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Morocco: 2,000 Jewish pilgrims arrive to celebrate rabbi's life 

Jewish pilgrims arrive on the first day of the annual Jewish pilgrimage to the El Ghriba Synagogue, the oldest Jewish monument built in Africa, on the Mediterranean resort island of Djerba, Tunisia on 2 May, 2018 [Nacer Talel/Anadolu Agency]
Jewish pilgrims on 2 May, 2018 [Nacer Talel/Anadolu Agency]

A record number of Jews from around the world have come on pilgrimage to Morocco to commemorate the death anniversary of an esteemed Rabbi, Haim Pinto.

According to Morocco World News, more than 2,000 members of the Moroccan Jewish community visited the coastal city of Essaouira last week to celebrate the Yom Hiloula (Day of Festivity) of Saint Rabbi Haim Pinto, after a two-year hiatus due to the pandemic.

Although the annual event, which falls on the 26th of Elul – the twelfth month of the Jewish calendar – attracts pilgrims to Pinto's grave in the city's old Jewish cemetery, this year was the highest so far.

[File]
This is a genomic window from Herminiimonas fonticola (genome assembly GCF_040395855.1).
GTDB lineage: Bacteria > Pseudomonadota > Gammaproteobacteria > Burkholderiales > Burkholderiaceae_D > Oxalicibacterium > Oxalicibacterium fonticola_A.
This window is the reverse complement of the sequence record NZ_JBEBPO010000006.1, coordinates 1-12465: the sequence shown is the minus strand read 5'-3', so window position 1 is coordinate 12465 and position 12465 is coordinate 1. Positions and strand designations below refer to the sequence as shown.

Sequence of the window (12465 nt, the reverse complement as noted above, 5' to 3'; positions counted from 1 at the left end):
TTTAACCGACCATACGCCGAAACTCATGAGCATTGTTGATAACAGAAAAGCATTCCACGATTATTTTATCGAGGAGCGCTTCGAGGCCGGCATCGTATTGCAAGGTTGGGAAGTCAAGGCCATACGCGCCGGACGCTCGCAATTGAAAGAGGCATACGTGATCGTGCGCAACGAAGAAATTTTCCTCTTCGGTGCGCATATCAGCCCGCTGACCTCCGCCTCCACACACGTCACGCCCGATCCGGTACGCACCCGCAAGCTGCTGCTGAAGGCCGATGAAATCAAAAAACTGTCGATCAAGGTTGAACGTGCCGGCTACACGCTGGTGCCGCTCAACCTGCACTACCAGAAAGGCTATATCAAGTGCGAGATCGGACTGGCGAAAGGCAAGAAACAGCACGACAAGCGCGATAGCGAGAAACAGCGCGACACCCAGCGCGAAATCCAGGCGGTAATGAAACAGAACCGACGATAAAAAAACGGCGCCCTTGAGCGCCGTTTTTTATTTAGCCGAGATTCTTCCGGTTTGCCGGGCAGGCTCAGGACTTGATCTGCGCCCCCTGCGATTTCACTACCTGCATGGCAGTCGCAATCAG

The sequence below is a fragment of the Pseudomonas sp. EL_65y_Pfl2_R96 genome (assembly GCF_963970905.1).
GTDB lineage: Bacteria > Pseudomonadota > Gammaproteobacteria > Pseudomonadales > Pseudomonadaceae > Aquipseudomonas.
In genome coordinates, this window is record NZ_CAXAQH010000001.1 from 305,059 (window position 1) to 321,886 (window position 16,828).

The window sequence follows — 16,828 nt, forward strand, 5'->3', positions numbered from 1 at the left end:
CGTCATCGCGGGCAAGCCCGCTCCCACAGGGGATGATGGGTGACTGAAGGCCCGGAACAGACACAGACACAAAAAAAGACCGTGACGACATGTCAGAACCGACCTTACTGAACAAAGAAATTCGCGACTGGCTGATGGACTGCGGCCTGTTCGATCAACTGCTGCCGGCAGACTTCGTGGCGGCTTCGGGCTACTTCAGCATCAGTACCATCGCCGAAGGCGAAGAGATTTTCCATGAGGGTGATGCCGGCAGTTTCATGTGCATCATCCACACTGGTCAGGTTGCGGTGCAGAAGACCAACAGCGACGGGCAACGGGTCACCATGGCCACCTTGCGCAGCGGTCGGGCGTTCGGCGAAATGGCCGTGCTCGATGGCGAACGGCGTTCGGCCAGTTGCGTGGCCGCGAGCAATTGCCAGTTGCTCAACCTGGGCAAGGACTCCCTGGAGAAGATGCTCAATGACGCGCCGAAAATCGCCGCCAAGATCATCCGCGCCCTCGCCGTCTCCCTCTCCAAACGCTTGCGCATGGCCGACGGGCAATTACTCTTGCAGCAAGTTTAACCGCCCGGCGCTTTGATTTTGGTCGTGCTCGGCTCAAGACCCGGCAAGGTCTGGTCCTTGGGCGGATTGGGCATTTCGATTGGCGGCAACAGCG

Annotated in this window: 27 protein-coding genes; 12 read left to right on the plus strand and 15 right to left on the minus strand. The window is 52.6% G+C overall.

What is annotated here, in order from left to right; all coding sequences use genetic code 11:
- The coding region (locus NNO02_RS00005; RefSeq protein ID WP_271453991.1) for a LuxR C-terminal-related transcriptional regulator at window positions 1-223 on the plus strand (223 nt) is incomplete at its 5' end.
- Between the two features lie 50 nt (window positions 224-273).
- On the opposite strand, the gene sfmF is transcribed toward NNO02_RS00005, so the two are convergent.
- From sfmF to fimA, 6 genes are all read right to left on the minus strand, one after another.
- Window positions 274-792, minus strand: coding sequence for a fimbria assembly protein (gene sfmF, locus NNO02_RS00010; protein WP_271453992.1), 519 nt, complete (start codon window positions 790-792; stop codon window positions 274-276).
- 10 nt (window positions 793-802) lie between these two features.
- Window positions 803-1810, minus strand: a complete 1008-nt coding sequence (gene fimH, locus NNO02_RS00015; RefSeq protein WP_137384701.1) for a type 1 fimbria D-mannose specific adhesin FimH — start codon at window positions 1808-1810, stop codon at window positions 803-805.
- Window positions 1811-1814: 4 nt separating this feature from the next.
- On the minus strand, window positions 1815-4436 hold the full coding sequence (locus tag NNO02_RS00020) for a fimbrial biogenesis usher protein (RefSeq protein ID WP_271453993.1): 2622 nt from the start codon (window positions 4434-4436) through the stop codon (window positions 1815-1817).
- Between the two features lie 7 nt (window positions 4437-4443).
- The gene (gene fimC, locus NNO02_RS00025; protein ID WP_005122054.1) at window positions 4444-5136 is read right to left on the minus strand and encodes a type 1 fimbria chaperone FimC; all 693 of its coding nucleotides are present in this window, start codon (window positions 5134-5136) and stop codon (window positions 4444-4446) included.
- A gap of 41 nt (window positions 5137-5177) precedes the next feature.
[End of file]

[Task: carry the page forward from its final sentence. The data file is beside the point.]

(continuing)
A video posted on Facebook by Moroccan author Ahmed Ghayat shows hundreds of Moroccan Jews taking part in the ceremony. They can be seen singing and dancing, with some carrying pictures of King Mohammed VI and waving the national flag of Morocco.

"More than 2000 pilgrims for the Hiloula of Rabbi Haim Pinto in Essaouira … The highest number ever reached!" the video's caption said.

According to the Jewish News Syndicate (JNS), Rabbi Pinto was born in the Moroccan city of Agadir in 1749 but spent most of his life in Essaouira and "was known throughout the country and beyond for his great Torah knowledge and for performing miracles."

The large number this year is likely attributed to the North African country's decision in 2020 to re-establish diplomatic relations with Israel, where many Moroccan Jews reside. Morocco is also home to North Africa's largest Jewish community and is the ancestral homeland of some 700,000 Israelis.

READ: Morocco rights group sues 3 Israel diplomats for sexual harassment

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